Stars:  Tobey Maguire, Jeff Bridges, Chris Cooper, Elizabeth Banks, William H. Macy, Gary Stevens
Director:  Gary Ross
Screenwriter: Gary Ross, based on the book by Laura Hillenbrand

Knowing how a story ends doesn’t make its telling any less interesting, particularly the story of Seabiscuit, a runty, abused thoroughbred who became a racetrack legend in the 1930s, beating out much bigger competitors and better pedigrees. It’s because of the remarkable coincidences in the convergence of three men with good hearts and a a good deal of common sense among them that this uplifting old-fashioned American tale unfolds. And, just as back then, the horse comes out the winner.

The movie Seabiscuit begins as an American history lesson introducing its main characters: Charles Howard (Jeff Bridges), an east coast bicycle repairman who heads west and makes a fortune selling cars at a time when a man with brains and guts could do so. Then there’s Tom Smith (Chris Cooper), a gentle horseman with heart and smarts who sees the decline of the open range and finally there’s Johnny “Red” Pollard, (first Michael Angarano as young “Red”, then Tobey Maguire) a bookish lad from a bookish family who was an expert rider. When the depression hits in 1928, these lives are shattered in one way or another and it isn’t until years later when Howard’s good fortunes rise again and his attention turns from cars to horses, that a striking fellowship of misfits is formed.

Howard, an unusually astute man, takes an interest in Smith’s caring approach to training horses and one day hires him. It’s Smith, who has the knack of divining whether a horse has the heart needed to race effectively, who spots Seabiscuit, a rather short, lazy beast who was actually trained to lose, as the diamond in the rough he actually was. And when Smith needs a fearless rider, he spots another diamond in Red Pollard, who by this time had become a mostly angry but gutsy and intelligent young man.

Historically, it was the beginning of Roosevelt’s New Deal, when Americans got a leg up in their lives with government social programs. Pollard was getting a leg up on Seabiscuit for the rides of his life as the little horse goes on to win race after race in thrilling sequences but none so thrilling as the match race arranged by Howard between Seabiscuit and the Triple Crown winner War Admiral that stunned the nation. It was the race of the century, they called it, but Pollard had to sit that one out, having suffered a near fatal spill from another horse and George Woolf (Gary Stevens – a real life hall of fame jockey) has to take over.

Seabiscuit’s tale doesn’t end there. He suffers what should have been a career-ending mishap but miraculously recovers. As for Pollard, the young man who was maimed and should have retired, makes a comeback of his own and this pair went on to win the hearts of the nation yet again.

The film is interlaced with black and white archival photos and serious voiceovers by historian David McCullough, always putting the events into historical perspective. It works for the most part, although in the beginning the set up seems too long and you wonder if this is a horse story, after all. Donm’t worry – it is. The cast is terrific and believable in their roles: Bridges as the patriarch with the patience and the bravado to succeed and Maguire as a jockey who commits his life to betterment. Chris Cooper is a gem. You believe he had spent a lifetime on the range with the tiny pauses he takes as he delivers the simplest of lines. And who better for commic relief than William H. Macy himself as Tick Tock McGlaughlin, a manic radio sports announcer with cowbells, kazoos and gongs for sound effects as he reports breathlessly, using every cliche known to mankind, on the exploits of Seabiscuit and his owner’s run for the gold. Appearing frequently through the race sequences, you won’t get tired of this guy’s delivery. The writing is that good!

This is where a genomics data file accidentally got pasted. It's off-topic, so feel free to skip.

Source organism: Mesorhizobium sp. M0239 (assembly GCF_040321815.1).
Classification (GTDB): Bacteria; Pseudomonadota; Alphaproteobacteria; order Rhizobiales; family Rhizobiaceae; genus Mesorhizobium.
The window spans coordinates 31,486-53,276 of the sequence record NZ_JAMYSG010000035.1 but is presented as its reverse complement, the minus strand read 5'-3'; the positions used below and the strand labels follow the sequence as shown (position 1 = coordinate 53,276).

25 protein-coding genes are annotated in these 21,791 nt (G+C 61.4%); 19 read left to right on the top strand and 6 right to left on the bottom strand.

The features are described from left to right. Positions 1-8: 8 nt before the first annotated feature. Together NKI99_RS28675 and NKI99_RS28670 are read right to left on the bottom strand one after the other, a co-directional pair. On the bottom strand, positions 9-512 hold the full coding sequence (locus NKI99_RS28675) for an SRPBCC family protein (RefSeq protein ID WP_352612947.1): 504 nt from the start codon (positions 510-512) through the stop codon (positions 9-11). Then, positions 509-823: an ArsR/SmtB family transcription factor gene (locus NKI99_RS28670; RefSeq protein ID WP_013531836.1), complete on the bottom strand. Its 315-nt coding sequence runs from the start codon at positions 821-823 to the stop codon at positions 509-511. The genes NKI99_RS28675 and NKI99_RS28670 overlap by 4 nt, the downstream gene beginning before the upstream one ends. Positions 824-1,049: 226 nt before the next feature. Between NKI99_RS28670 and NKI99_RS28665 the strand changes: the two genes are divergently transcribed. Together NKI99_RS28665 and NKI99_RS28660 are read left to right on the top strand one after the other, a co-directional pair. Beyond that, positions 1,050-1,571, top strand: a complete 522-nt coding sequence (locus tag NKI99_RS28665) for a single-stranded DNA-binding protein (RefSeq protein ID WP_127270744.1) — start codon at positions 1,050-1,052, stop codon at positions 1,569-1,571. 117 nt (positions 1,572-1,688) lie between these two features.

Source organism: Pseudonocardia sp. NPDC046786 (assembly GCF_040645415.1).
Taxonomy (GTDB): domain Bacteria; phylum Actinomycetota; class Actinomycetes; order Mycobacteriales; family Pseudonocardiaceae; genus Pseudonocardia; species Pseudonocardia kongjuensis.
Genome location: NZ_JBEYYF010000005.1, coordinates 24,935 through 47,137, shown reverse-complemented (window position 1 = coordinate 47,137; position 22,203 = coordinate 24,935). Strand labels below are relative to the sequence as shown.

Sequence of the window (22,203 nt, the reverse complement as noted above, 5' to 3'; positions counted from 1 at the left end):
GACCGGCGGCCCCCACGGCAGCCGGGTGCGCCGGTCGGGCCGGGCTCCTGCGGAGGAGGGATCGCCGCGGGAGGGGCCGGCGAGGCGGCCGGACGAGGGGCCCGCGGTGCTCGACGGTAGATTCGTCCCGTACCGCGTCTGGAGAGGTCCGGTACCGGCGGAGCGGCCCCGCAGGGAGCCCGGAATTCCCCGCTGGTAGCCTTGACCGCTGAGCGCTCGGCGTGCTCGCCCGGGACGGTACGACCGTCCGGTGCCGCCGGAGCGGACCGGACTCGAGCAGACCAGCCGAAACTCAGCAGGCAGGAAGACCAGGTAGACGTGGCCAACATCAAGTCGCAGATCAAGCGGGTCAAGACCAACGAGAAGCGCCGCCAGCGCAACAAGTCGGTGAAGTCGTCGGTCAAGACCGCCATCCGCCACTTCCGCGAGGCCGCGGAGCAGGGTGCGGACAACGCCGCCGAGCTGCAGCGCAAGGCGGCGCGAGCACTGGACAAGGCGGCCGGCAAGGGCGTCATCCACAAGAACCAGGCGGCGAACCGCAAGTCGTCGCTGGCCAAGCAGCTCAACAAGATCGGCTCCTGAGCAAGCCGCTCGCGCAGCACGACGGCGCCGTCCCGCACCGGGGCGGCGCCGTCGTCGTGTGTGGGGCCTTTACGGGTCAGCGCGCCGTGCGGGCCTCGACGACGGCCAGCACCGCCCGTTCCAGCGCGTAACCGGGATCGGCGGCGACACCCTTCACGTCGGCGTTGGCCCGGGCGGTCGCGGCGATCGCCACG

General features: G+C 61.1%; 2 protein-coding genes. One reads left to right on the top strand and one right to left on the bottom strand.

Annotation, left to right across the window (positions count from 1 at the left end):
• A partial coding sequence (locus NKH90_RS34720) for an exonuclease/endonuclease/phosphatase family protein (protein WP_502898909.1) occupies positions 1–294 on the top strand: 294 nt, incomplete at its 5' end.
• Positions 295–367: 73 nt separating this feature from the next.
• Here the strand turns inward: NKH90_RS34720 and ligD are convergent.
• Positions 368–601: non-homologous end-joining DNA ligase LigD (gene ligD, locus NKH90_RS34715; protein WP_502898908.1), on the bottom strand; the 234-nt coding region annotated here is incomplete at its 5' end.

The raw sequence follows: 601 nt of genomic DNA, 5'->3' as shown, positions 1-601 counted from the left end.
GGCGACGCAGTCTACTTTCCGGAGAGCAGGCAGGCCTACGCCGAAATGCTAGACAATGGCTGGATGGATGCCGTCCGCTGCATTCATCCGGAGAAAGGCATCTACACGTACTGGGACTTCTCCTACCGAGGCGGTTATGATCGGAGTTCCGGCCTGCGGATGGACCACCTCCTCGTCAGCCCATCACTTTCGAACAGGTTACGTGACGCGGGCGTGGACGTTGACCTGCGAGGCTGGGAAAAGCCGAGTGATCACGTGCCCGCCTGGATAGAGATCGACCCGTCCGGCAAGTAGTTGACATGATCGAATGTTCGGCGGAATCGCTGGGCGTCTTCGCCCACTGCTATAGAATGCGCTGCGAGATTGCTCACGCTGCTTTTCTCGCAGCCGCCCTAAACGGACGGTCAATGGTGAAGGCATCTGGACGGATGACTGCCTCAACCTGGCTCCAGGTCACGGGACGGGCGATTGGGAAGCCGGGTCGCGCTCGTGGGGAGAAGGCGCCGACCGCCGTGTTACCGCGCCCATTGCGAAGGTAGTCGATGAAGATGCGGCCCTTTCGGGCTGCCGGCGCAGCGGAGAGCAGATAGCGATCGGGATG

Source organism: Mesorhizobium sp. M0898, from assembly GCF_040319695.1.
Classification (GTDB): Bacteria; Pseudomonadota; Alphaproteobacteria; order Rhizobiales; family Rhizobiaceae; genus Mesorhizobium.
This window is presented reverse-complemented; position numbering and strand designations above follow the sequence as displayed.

Lotta says: The events come as a good kick in the butt to all the main characters. They’re tired and they need it. Two points: more training footage needed showing the horse’s initial breakthrough from abused animal to a sensible one at least and whatever happened to Pollard’s parents? Out of desperation, they left him at a racetrack during the Depression. Did they simply disappear off the face of the earth later that they didn’t know their boy had become a star and want to see him again? Some in the audience might notice this gap. My guess is they were afraid it’d prove too over the top sentimentally to have added it. There’s quite enough sentiment as it is. I did not find it objectionable in this case.

Generally, it’s a breath of fresh old fashioned air and apple pie. A nice movie and actually a good one for the summertime. Break out the lemonade and mint juleps. Also featured is Elizabeth Banks as Howard’s second wife, Marcela. PG-13 – for some language, a sexual situation, brawling and sports-related violence.

Reviewed:  July 25, 2003